Professor Amélie Kuhrt, FBA (23 September 1944– 2 January 2023)
20 February 2023
We at UCL History mourn the loss of our wonderful, inspiring and ground-breaking colleague Professor Amélie Kuhrt, who passed away after a sudden illness at the turn of the year.
On Monday 19 June 2023, UCL History will host an afternoon of short talks and reminiscences in honour of Professor Kuhrt’s contributions to academic life.
- Please register your interest in attending the event here.
- Please contribute your academic memories of Amélie here.
In her forty-year career at UCL (1979–2009), as Lecturer, Reader, and then Professor of Ancient Near Eastern History, Amélie fostered an inclusive, collaborative, interdisciplinary research culture that transformed the study of ancient imperialism. A key member of the ground-breaking Achaemenid History Workshop (1981–90), alongside Heleen Sancisi-Weerdenburg, Margaret Root, and many others, she demonstrated the value of studying the Persian empire from within and below, and the interpretative limitations of relying solely on peripheral Classical sources (Kuhrt et al., eds., Studies in Achaemenid History, 10 vols, 1987–1996). Her invaluable collection, The Persian Empire: A Corpus of Sources from the Achaemenid Period, 2007) is at once a magisterial demonstration of her encyclopaedic grasp of the evidence, operating principles and open questions in her specialism, and a generous opening up of the field to others.
This spirit of collaborative interrogation of overlooked sources, and a playful challenging of old orthodoxies, also drove her other major projects. Together with Susan Sherwin-White, Amélie shook up the study of the Seleucid empire by pointing out its essential Middle Eastern-ness (Hellenism in the East, 1987; From Samarkhand to Sardis, 1993). Likewise, her edited conference volume with Averil Cameron, Images of Women in Antiquity (1983, 2nd ed. 1993), was typically capacious in its chronological, geographical, thematic and methodological range, and its focus on the hitherto neglected. In recognition of her profound influence on ancient history, she was elected as a Fellow of the British Academy in 2001.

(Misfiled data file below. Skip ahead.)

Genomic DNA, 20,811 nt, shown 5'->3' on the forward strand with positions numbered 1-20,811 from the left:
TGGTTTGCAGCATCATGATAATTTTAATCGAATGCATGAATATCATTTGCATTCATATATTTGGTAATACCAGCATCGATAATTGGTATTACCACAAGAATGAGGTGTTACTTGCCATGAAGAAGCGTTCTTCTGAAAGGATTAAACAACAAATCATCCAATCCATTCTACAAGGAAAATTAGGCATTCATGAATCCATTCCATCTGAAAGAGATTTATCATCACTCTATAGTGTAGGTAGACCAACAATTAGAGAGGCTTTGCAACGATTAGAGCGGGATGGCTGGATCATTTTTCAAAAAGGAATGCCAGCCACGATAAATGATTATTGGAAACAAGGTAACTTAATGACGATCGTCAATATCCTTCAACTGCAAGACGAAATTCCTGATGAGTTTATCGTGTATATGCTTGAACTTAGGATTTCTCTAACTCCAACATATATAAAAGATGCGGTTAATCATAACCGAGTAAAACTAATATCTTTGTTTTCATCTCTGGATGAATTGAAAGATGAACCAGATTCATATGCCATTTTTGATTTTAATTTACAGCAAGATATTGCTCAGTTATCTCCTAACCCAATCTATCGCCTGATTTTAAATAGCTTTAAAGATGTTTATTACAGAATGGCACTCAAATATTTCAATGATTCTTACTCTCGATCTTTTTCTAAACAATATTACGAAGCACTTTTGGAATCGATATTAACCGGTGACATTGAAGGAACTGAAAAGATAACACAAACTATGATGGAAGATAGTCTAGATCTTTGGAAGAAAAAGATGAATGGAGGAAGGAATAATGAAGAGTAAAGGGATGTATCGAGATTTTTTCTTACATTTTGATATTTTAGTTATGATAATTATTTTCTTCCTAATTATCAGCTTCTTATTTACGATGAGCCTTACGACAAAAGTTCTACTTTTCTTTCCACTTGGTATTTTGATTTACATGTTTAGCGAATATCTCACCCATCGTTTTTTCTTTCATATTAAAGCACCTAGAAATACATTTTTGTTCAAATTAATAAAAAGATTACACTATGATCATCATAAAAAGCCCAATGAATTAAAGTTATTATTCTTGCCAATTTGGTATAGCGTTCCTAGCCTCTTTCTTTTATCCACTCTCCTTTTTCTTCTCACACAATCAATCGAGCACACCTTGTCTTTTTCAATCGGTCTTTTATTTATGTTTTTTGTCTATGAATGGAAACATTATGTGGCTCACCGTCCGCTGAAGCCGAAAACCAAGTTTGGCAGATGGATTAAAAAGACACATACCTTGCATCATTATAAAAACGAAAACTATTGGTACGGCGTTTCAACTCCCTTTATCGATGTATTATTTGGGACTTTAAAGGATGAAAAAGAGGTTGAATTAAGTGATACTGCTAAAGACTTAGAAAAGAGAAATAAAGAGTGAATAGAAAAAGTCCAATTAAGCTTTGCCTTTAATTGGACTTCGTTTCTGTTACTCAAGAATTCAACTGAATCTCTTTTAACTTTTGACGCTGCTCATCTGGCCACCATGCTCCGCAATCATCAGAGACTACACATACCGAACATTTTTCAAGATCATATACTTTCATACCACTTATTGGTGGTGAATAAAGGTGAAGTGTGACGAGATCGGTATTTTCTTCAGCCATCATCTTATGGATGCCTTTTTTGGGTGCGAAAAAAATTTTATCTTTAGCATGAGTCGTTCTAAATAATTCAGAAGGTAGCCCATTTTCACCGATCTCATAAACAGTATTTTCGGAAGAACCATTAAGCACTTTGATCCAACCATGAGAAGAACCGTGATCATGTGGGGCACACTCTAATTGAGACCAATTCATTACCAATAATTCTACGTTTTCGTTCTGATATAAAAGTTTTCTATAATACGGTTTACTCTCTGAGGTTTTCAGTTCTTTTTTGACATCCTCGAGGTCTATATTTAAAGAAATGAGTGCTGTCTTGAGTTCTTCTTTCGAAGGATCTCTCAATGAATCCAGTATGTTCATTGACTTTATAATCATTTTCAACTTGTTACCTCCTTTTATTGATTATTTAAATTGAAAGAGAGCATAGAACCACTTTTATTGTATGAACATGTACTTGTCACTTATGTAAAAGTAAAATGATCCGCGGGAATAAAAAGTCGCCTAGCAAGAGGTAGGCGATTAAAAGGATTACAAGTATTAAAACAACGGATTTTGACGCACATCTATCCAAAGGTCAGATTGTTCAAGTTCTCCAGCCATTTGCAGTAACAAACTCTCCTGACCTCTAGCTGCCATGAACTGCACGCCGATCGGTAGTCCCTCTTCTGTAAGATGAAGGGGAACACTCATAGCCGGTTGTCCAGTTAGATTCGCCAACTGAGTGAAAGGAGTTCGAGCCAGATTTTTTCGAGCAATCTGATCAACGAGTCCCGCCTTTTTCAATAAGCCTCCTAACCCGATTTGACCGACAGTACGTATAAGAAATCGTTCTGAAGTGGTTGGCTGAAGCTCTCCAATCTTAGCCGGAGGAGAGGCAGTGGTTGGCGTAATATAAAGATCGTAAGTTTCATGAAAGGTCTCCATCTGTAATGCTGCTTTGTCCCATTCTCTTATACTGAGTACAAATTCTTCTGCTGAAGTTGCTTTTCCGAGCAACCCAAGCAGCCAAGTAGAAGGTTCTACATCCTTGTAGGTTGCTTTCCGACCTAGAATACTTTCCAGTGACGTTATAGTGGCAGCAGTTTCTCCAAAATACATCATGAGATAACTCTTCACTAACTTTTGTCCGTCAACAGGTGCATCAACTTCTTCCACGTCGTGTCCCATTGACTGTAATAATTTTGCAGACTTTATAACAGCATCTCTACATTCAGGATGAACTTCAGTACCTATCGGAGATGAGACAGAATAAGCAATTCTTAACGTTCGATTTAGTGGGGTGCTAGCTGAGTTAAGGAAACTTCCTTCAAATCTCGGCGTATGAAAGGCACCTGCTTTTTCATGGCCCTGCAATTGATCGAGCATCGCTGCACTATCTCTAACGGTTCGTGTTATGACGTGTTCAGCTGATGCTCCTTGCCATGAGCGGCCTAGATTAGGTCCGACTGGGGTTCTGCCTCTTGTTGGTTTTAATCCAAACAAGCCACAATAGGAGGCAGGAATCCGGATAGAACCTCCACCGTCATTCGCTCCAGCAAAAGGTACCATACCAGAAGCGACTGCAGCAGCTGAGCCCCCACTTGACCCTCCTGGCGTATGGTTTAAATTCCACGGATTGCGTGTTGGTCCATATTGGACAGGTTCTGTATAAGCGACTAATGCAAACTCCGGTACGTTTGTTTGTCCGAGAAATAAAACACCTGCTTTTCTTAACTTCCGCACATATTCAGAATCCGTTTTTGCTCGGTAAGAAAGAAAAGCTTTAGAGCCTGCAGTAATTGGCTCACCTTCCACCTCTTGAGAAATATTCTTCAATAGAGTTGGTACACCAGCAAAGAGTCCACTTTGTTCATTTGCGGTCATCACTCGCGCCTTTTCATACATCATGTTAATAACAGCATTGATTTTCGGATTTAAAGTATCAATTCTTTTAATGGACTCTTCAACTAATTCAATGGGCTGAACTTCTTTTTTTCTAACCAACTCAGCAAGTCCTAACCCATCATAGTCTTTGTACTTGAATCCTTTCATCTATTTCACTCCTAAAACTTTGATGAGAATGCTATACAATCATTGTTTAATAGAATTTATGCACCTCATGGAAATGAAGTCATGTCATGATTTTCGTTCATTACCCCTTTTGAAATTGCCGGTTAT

Amélie’s inclusivity extended to her teaching and mentoring of students and colleagues, many of whom became life-long friends. Her two-volume History of the Ancient Near East, 3000–300 BC (1995), based on her much-loved lectures at UCL, immediately became an essential university textbook across the globe, never surpassed in its depth of detail. Her legacy lives on, not only in her written words — which resound with the sound of her distinctive voice, for those who had the privilege to know her — but through the example she set throughout her career of hospitality, humour and intellectual acumen.
Amélie is survived by her daughters Natasha and Tanya, her partner Patrick Chorley, and grandchildren Hector, Kitty and Lydia. She is much missed by family, friends, colleagues and students all over the world. We hope you will be able to join us in celebrating her life, work and legacy.
Images courtesy of Natasha Kuhrt.